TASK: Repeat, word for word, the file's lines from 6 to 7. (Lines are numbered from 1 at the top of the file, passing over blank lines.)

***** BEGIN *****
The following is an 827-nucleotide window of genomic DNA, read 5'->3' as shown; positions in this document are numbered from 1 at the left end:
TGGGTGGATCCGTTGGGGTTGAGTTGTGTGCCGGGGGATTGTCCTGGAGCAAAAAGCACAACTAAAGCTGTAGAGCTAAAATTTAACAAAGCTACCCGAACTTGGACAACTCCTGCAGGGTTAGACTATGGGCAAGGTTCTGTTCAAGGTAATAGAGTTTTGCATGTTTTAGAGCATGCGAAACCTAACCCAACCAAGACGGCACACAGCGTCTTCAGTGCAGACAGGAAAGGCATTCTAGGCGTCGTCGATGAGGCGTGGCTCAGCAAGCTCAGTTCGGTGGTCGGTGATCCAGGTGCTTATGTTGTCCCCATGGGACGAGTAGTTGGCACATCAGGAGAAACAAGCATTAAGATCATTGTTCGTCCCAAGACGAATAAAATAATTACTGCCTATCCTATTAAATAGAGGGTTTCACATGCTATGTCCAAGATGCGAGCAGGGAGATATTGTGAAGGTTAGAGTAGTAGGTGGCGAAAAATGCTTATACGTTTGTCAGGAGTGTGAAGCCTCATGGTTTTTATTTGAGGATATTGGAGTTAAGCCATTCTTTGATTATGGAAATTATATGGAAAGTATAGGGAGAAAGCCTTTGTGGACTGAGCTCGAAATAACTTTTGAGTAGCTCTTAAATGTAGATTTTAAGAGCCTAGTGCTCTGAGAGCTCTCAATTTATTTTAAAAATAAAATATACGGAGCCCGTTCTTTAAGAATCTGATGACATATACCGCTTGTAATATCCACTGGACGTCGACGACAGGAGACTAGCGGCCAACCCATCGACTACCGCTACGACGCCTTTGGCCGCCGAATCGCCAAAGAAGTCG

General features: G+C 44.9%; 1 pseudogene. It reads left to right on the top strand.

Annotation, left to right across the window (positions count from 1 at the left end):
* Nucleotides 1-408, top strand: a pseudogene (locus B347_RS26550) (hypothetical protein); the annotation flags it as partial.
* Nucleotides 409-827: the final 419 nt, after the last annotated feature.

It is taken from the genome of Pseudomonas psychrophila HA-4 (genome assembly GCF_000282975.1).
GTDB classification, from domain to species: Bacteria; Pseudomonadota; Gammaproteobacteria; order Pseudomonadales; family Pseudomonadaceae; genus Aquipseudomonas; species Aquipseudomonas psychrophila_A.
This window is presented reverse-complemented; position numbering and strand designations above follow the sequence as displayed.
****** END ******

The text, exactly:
* Nucleotides 409-827: the final 419 nt, after the last annotated feature.

It is taken from the genome of Pseudomonas psychrophila HA-4 (genome assembly GCF_000282975.1).